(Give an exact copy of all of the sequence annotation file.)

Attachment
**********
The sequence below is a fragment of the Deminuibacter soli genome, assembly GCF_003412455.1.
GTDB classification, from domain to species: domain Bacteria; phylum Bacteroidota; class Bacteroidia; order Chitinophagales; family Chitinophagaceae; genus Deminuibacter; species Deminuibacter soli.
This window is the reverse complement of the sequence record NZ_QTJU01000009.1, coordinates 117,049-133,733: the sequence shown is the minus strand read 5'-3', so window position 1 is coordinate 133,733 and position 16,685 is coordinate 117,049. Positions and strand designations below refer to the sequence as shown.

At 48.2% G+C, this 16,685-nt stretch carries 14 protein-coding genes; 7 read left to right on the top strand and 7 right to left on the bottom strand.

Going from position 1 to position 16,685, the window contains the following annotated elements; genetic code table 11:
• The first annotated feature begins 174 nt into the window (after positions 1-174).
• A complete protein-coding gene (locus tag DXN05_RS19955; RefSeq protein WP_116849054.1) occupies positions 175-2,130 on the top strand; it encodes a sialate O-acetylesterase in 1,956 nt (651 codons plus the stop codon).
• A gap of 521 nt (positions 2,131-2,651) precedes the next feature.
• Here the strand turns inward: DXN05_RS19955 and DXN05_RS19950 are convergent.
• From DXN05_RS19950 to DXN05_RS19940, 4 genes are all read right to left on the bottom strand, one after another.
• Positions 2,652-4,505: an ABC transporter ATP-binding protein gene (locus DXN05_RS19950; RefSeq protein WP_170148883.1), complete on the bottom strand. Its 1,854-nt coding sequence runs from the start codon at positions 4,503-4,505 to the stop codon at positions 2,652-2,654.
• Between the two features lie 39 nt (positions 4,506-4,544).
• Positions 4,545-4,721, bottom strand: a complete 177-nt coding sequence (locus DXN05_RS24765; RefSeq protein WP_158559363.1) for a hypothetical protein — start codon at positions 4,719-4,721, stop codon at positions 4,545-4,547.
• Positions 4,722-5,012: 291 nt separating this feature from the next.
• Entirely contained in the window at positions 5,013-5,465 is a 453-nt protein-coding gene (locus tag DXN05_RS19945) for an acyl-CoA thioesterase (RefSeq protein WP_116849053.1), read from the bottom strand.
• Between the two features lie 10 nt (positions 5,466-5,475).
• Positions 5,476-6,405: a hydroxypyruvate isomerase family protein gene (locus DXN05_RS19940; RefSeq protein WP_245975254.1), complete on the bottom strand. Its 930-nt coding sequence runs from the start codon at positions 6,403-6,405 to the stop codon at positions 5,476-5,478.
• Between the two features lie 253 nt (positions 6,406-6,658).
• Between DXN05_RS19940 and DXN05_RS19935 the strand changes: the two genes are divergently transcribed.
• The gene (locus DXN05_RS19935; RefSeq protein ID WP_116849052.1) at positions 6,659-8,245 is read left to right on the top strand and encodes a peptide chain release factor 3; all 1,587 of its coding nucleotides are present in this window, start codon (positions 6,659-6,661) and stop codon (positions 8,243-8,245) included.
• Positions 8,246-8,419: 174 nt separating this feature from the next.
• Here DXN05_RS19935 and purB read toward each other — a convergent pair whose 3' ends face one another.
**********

The sequence below is a fragment of the Deminuibacter soli genome, assembly GCF_003412455.1.
GTDB classification, from domain to species: domain Bacteria; phylum Bacteroidota; class Bacteroidia; order Chitinophagales; family Chitinophagaceae; genus Deminuibacter; species Deminuibacter soli.
This window is the reverse complement of the sequence record NZ_QTJU01000009.1, coordinates 117,049-133,733: the sequence shown is the minus strand read 5'-3', so window position 1 is coordinate 133,733 and position 16,685 is coordinate 117,049. Positions and strand designations below refer to the sequence as shown.

At 48.2% G+C, this 16,685-nt stretch carries 14 protein-coding genes; 7 read left to right on the top strand and 7 right to left on the bottom strand.

Going from position 1 to position 16,685, the window contains the following annotated elements; genetic code table 11:
• The first annotated feature begins 174 nt into the window (after positions 1-174).
• A complete protein-coding gene (locus tag DXN05_RS19955; RefSeq protein WP_116849054.1) occupies positions 175-2,130 on the top strand; it encodes a sialate O-acetylesterase in 1,956 nt (651 codons plus the stop codon).
• A gap of 521 nt (positions 2,131-2,651) precedes the next feature.
• Here the strand turns inward: DXN05_RS19955 and DXN05_RS19950 are convergent.
• From DXN05_RS19950 to DXN05_RS19940, 4 genes are all read right to left on the bottom strand, one after another.
• Positions 2,652-4,505: an ABC transporter ATP-binding protein gene (locus DXN05_RS19950; RefSeq protein WP_170148883.1), complete on the bottom strand. Its 1,854-nt coding sequence runs from the start codon at positions 4,503-4,505 to the stop codon at positions 2,652-2,654.
• Between the two features lie 39 nt (positions 4,506-4,544).
• Positions 4,545-4,721, bottom strand: a complete 177-nt coding sequence (locus DXN05_RS24765; RefSeq protein WP_158559363.1) for a hypothetical protein — start codon at positions 4,719-4,721, stop codon at positions 4,545-4,547.
• Positions 4,722-5,012: 291 nt separating this feature from the next.
• Entirely contained in the window at positions 5,013-5,465 is a 453-nt protein-coding gene (locus tag DXN05_RS19945) for an acyl-CoA thioesterase (RefSeq protein WP_116849053.1), read from the bottom strand.
• Between the two features lie 10 nt (positions 5,466-5,475).
• Positions 5,476-6,405: a hydroxypyruvate isomerase family protein gene (locus DXN05_RS19940; RefSeq protein WP_245975254.1), complete on the bottom strand. Its 930-nt coding sequence runs from the start codon at positions 6,403-6,405 to the stop codon at positions 5,476-5,478.
• Between the two features lie 253 nt (positions 6,406-6,658).
• Between DXN05_RS19940 and DXN05_RS19935 the strand changes: the two genes are divergently transcribed.
• The gene (locus DXN05_RS19935; RefSeq protein ID WP_116849052.1) at positions 6,659-8,245 is read left to right on the top strand and encodes a peptide chain release factor 3; all 1,587 of its coding nucleotides are present in this window, start codon (positions 6,659-6,661) and stop codon (positions 8,243-8,245) included.
• Positions 8,246-8,419: 174 nt separating this feature from the next.
• Here DXN05_RS19935 and purB read toward each other — a convergent pair whose 3' ends face one another.